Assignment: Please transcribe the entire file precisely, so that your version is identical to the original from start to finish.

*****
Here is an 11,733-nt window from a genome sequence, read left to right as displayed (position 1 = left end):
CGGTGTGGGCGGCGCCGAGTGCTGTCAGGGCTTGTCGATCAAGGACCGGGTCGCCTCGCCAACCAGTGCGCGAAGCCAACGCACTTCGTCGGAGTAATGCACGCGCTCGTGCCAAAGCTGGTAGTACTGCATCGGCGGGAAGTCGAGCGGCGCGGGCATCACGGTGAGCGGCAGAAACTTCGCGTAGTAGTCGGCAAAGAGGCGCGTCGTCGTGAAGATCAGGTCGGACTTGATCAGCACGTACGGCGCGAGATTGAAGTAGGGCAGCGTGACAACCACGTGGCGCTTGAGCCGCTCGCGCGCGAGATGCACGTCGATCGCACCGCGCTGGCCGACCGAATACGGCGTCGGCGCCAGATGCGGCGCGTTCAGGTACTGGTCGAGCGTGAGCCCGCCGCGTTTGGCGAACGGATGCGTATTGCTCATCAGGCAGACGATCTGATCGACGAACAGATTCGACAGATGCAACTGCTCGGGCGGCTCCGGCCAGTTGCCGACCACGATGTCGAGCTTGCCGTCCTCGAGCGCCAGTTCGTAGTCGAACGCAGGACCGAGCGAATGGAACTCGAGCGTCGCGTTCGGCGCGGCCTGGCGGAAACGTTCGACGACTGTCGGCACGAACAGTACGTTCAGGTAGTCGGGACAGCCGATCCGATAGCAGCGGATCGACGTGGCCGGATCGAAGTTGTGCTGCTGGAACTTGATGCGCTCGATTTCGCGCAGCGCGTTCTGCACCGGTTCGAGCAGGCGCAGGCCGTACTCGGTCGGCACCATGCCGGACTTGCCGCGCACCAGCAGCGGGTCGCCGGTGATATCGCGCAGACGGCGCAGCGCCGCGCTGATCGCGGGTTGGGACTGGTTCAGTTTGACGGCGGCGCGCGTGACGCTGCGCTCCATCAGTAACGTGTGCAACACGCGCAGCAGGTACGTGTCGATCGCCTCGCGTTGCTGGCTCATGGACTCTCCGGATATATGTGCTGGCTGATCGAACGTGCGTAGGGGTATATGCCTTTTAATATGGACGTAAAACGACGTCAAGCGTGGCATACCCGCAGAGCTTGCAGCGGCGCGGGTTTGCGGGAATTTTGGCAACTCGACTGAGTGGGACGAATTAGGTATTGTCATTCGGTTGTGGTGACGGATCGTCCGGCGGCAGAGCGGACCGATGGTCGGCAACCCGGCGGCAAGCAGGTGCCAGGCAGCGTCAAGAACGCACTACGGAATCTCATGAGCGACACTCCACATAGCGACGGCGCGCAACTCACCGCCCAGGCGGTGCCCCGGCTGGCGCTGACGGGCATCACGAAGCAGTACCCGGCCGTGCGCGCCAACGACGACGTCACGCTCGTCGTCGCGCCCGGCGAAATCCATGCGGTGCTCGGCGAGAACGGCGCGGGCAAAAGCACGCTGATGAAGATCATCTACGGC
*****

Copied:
Here is an 11,733-nt window from a genome sequence, read left to right as displayed (position 1 = left end):
CGGTGTGGGCGGCGCCGAGTGCTGTCAGGGCTTGTCGATCAAGGACCGGGTCGCCTCGCCAACCAGTGCGCGAAGCCAACGCACTTCGTCGGAGTAATGCACGCGCTCGTGCCAAAGCTGGTAGTACTGCATCGGCGGGAAGTCGAGCGGCGCGGGCATCACGGTGAGCGGCAGAAACTTCGCGTAGTAGTCGGCAAAGAGGCGCGTCGTCGTGAAGATCAGGTCGGACTTGATCAGCACGTACGGCGCGAGATTGAAGTAGGGCAGCGTGACAACCACGTGGCGCTTGAGCCGCTCGCGCGCGAGATGCACGTCGATCGCACCGCGCTGGCCGACCGAATACGGCGTCGGCGCCAGATGCGGCGCGTTCAGGTACTGGTCGAGCGTGAGCCCGCCGCGTTTGGCGAACGGATGCGTATTGCTCATCAGGCAGACGATCTGATCGACGAACAGATTCGACAGATGCAACTGCTCGGGCGGCTCCGGCCAGTTGCCGACCACGATGTCGAGCTTGCCGTCCTCGAGCGCCAGTTCGTAGTCGAACGCAGGACCGAGCGAATGGAACTCGAGCGTCGCGTTCGGCGCGGCCTGGCGGAAACGTTCGACGACTGTCGGCACGAACAGTACGTTCAGGTAGTCGGGACAGCCGATCCGATAGCAGCGGATCGACGTGGCCGGATCGAAGTTGTGCTGCTGGAACTTGATGCGCTCGATTTCGCGCAGCGCGTTCTGCACCGGTTCGAGCAGGCGCAGGCCGTACTCGGTCGGCACCATGCCGGACTTGCCGCGCACCAGCAGCGGGTCGCCGGTGATATCGCGCAGACGGCGCAGCGCCGCGCTGATCGCGGGTTGGGACTGGTTCAGTTTGACGGCGGCGCGCGTGACGCTGCGCTCCATCAGTAACGTGTGCAACACGCGCAGCAGGTACGTGTCGATCGCCTCGCGTTGCTGGCTCATGGACTCTCCGGATATATGTGCTGGCTGATCGAACGTGCGTAGGGGTATATGCCTTTTAATATGGACGTAAAACGACGTCAAGCGTGGCATACCCGCAGAGCTTGCAGCGGCGCGGGTTTGCGGGAATTTTGGCAACTCGACTGAGTGGGACGAATTAGGTATTGTCATTCGGTTGTGGTGACGGATCGTCCGGCGGCAGAGCGGACCGATGGTCGGCAACCCGGCGGCAAGCAGGTGCCAGGCAGCGTCAAGAACGCACTACGGAATCTCATGAGCGACACTCCACATAGCGACGGCGCGCAACTCACCGCCCAGGCGGTGCCCCGGCTGGCGCTGACGGGCATCACGAAGCAGTACCCGGCCGTGCGCGCCAACGACGACGTCACGCTCGTCGTCGCGCCCGGCGAAATCCATGCGGTGCTCGGCGAGAACGGCGCGGGCAAAAGCACGCTGATGAAGATCATCTACGGC